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China’s peripheral diplomacy makes new progress

ZHOU FANGYIN | 2022-01-06 | Hits:
(Chinese Social Sciences Today)

The “green channel” for quick customs clearance of agricultural products was opened between China and Kazakhstan in the Bakhty Border, which is the first such channel between China and neighboring countries. Photo: Yan Wenlu/CNSphoto

As a country with one of the highest number of neighbors in the world, China has always attached great importance to developing relations with its neighboring countries. After the Cold War ended, new changes took place among international powers. In this context, China began paying greater attention to peripheral diplomacy, and has increased peripheral diplomacy more than ever following the 18th National Congress of the Communist Party of China (CPC). 

Stable relations with momentum
Above all, economic and trade cooperation between China and neighboring countries is rising against the backdrop of the pandemic. In 2010, the China-ASEAN Free Trade Area (FTA) was officially launched. In 2015, a protocol was signed to upgrade the China-ASEAN FTA. In 2019, the protocol entered into force for all members. In 2020, despite the raging pandemic and the sharp decline in global trade, ASEAN surpassed the EU to become China’s largest trading partner for the first time. Economic and trade cooperation between the two sides bucked the trend and the trade volume grew by 6.7% year-on-year. Without considering international organizations, the neighboring countries of Japan, South Korea, Vietnam, and Malaysia became China’s second, third, seventh, and ninth largest trading partners in 2020,  respectively. Russia ranked 11th, and its trade volume with China also exceeded $100 billion.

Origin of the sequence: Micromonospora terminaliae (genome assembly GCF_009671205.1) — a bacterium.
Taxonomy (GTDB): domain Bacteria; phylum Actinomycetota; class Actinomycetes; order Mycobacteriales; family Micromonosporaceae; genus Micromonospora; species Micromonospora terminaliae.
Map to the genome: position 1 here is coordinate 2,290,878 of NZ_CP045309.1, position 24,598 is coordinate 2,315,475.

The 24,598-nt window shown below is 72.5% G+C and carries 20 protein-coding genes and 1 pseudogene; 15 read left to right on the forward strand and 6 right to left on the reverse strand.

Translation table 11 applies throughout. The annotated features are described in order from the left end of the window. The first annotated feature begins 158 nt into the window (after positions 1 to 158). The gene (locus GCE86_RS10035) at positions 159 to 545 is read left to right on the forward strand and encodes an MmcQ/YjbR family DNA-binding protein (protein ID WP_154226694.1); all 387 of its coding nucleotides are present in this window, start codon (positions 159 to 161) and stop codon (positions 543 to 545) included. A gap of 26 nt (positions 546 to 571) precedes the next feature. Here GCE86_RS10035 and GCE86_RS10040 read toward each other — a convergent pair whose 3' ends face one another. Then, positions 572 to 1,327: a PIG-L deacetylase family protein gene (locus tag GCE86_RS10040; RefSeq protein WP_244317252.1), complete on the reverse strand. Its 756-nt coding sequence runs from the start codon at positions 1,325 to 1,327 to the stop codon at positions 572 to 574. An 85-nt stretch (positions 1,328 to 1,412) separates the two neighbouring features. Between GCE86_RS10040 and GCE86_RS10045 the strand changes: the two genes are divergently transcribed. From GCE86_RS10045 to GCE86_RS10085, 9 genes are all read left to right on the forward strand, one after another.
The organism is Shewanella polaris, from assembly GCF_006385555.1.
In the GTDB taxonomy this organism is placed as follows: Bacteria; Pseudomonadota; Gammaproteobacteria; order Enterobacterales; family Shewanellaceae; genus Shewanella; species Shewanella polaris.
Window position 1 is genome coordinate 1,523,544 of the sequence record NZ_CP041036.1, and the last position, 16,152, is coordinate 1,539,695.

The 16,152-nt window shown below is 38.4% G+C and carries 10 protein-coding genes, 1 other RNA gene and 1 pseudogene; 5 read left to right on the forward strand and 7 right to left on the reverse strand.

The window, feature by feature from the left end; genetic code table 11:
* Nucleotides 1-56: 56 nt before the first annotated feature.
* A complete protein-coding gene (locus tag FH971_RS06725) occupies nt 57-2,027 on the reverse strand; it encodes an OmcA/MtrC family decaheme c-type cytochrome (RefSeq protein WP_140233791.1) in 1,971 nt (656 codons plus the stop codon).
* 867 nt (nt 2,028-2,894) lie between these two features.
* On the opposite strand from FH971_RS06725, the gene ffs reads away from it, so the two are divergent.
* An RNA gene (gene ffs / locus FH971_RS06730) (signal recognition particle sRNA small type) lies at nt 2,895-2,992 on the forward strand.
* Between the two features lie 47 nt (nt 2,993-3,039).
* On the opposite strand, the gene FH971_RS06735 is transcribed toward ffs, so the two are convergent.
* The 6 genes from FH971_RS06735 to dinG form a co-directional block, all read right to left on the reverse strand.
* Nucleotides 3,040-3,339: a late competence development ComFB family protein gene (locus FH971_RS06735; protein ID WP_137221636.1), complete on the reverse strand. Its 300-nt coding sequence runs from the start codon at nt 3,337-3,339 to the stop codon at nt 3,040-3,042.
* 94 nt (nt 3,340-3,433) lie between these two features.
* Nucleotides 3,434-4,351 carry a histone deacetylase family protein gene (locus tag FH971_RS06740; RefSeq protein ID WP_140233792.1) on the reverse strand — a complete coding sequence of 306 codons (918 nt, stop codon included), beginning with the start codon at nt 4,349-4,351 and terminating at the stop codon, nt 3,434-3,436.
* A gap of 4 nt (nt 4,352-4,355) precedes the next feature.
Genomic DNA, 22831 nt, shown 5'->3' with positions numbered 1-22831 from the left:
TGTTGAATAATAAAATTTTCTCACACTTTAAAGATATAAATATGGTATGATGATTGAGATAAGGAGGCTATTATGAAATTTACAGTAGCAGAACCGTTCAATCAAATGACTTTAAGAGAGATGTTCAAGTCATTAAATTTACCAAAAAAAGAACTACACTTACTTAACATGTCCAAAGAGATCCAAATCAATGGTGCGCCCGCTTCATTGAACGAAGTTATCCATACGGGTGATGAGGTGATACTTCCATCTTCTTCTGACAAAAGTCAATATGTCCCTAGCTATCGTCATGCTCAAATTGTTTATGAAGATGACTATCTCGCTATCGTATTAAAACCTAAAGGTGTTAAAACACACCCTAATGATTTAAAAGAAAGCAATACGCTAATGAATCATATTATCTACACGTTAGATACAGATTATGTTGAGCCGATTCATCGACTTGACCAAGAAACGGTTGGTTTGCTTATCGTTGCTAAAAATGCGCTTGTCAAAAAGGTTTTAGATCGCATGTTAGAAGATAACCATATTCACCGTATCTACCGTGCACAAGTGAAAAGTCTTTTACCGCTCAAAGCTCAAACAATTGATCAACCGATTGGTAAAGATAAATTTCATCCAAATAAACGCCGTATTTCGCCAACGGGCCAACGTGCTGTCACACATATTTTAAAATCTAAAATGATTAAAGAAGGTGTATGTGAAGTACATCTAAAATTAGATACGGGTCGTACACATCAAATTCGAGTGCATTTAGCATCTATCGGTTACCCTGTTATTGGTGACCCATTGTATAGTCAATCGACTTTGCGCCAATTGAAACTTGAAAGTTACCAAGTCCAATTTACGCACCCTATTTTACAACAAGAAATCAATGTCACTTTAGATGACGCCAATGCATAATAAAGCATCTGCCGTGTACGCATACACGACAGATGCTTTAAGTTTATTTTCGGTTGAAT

In the context of the pandemic, there were closer ties between China and its neighboring countries in trade, investment, and industrial chains. As an important part of the global value chain, the Asia-Pacific value chain is the regional system with the largest number of participating countries, the largest volume of trade, and the most complex division of labor. As the Regional Comprehensive Economic Partnership (RCEP) entered into force starting from 2022, economic ties between China and its neighboring countries will be further consolidated, with more interwoven convergence of interests.
In addition, the importance of neighboring countries and regions in China’s new development paradigm featuring dual circulation, in which domestic and overseas markets reinforce each other, will be further highlighted.
The persistence of frictions caused by multiple hot-spot issues has been a challenge to China’s peripheral environment. This phenomenon is a result of both complicated historical factors and the influence of the transformation which regional orders are currently experiencing. These problems cannot be rooted out within a short period of time, but with the joint efforts of China and its neighbors, they have been effectively managed on the whole. Despite disturbances from many external factors, China’s relations with its neighboring countries have remained stable with good momentum. 
Adversity is the test of friendship
The outbreak of COVID-19 and its spread is the most serious public health crisis that has plagued the globe since World War II. In spite of this, China and its neighboring countries have provided strong support to each other in terms of international cooperation on pandemic prevention and control, which further bolstered relations between all sides. Immediately after the outbreak of the pandemic, Russia provided relief supplies and sent a medical team to China. Pakistan also offered a helping hand, and donated supplies which were stocked in its hospitals, to China. 
Subsequently, China quickly provided strong assistance in diverse forms to Russia, Pakistan, and other neighboring countries, and sent anti-virus medical teams to Cambodia, Laos, Myanmar, the Philippines, Kazakhstan, Uzbekistan, Kyrgyzstan, Tajikistan, and other neighboring countries. Adversity is the test of friendship. Through the joint fight against COVID-19, China’s friendly relations with its neighboring countries have been further strengthened and the spiritual bond between them has become even closer. 
Zhou Fangyin is dean and professor from the School of International Relations at Guangdong University of Foreign Studies. 
Edited by BAI LE